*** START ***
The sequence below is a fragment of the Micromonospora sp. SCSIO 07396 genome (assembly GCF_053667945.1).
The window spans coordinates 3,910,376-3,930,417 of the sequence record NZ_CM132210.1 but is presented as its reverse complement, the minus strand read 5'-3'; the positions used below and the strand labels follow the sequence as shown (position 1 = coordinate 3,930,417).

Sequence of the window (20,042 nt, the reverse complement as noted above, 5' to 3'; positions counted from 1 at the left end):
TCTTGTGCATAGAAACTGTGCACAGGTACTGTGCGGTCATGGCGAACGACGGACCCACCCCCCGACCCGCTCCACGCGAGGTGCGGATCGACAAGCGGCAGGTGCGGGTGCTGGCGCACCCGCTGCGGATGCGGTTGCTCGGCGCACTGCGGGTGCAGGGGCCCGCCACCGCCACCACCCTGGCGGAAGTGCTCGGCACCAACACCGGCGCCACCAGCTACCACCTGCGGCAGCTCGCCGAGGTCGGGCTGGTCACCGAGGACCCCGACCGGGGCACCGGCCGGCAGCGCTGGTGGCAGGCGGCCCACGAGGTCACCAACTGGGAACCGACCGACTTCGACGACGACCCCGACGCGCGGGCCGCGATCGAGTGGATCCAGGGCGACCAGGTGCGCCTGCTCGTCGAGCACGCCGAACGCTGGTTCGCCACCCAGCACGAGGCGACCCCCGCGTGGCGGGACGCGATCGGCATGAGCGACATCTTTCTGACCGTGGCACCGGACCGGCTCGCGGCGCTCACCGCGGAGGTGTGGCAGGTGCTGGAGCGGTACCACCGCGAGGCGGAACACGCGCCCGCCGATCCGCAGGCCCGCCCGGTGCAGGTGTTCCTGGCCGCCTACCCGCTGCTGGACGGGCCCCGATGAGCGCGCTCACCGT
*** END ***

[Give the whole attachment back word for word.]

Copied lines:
The sequence below is a fragment of the Micromonospora sp. SCSIO 07396 genome (assembly GCF_053667945.1).
The window spans coordinates 3,910,376-3,930,417 of the sequence record NZ_CM132210.1 but is presented as its reverse complement, the minus strand read 5'-3'; the positions used below and the strand labels follow the sequence as shown (position 1 = coordinate 3,930,417).

Sequence of the window (20,042 nt, the reverse complement as noted above, 5' to 3'; positions counted from 1 at the left end):
TCTTGTGCATAGAAACTGTGCACAGGTACTGTGCGGTCATGGCGAACGACGGACCCACCCCCCGACCCGCTCCACGCGAGGTGCGGATCGACAAGCGGCAGGTGCGGGTGCTGGCGCACCCGCTGCGGATGCGGTTGCTCGGCGCACTGCGGGTGCAGGGGCCCGCCACCGCCACCACCCTGGCGGAAGTGCTCGGCACCAACACCGGCGCCACCAGCTACCACCTGCGGCAGCTCGCCGAGGTCGGGCTGGTCACCGAGGACCCCGACCGGGGCACCGGCCGGCAGCGCTGGTGGCAGGCGGCCCACGAGGTCACCAACTGGGAACCGACCGACTTCGACGACGACCCCGACGCGCGGGCCGCGATCGAGTGGATCCAGGGCGACCAGGTGCGCCTGCTCGTCGAGCACGCCGAACGCTGGTTCGCCACCCAGCACGAGGCGACCCCCGCGTGGCGGGACGCGATCGGCATGAGCGACATCTTTCTGACCGTGGCACCGGACCGGCTCGCGGCGCTCACCGCGGAGGTGTGGCAGGTGCTGGAGCGGTACCACCGCGAGGCGGAACACGCGCCCGCCGATCCGCAGGCCCGCCCGGTGCAGGTGTTCCTGGCCGCCTACCCGCTGCTGGACGGGCCCCGATGAGCGCGCTCACCGT